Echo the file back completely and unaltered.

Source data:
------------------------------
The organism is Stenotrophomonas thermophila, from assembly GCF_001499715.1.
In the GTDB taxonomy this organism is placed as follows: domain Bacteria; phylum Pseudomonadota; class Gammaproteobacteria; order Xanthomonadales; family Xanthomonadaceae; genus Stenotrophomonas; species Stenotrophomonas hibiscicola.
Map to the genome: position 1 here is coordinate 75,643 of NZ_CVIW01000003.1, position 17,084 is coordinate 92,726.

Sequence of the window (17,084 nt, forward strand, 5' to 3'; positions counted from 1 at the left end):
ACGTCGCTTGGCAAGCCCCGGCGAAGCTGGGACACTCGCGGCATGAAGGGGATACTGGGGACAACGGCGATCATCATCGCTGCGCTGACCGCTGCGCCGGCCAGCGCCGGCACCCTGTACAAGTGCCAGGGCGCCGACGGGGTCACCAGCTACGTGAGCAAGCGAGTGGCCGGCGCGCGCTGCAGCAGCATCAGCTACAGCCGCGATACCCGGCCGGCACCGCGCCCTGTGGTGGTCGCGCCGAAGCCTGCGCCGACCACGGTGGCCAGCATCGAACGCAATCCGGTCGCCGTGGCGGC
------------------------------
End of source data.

The organism is Stenotrophomonas thermophila, from assembly GCF_001499715.1.
In the GTDB taxonomy this organism is placed as follows: domain Bacteria; phylum Pseudomonadota; class Gammaproteobacteria; order Xanthomonadales; family Xanthomonadaceae; genus Stenotrophomonas; species Stenotrophomonas hibiscicola.
Map to the genome: position 1 here is coordinate 75,643 of NZ_CVIW01000003.1, position 17,084 is coordinate 92,726.

Sequence of the window (17,084 nt, forward strand, 5' to 3'; positions counted from 1 at the left end):
ACGTCGCTTGGCAAGCCCCGGCGAAGCTGGGACACTCGCGGCATGAAGGGGATACTGGGGACAACGGCGATCATCATCGCTGCGCTGACCGCTGCGCCGGCCAGCGCCGGCACCCTGTACAAGTGCCAGGGCGCCGACGGGGTCACCAGCTACGTGAGCAAGCGAGTGGCCGGCGCGCGCTGCAGCAGCATCAGCTACAGCCGCGATACCCGGCCGGCACCGCGCCCTGTGGTGGTCGCGCCGAAGCCTGCGCCGACCACGGTGGCCAGCATCGAACGCAATCCGGTCGCCGTGGCGGC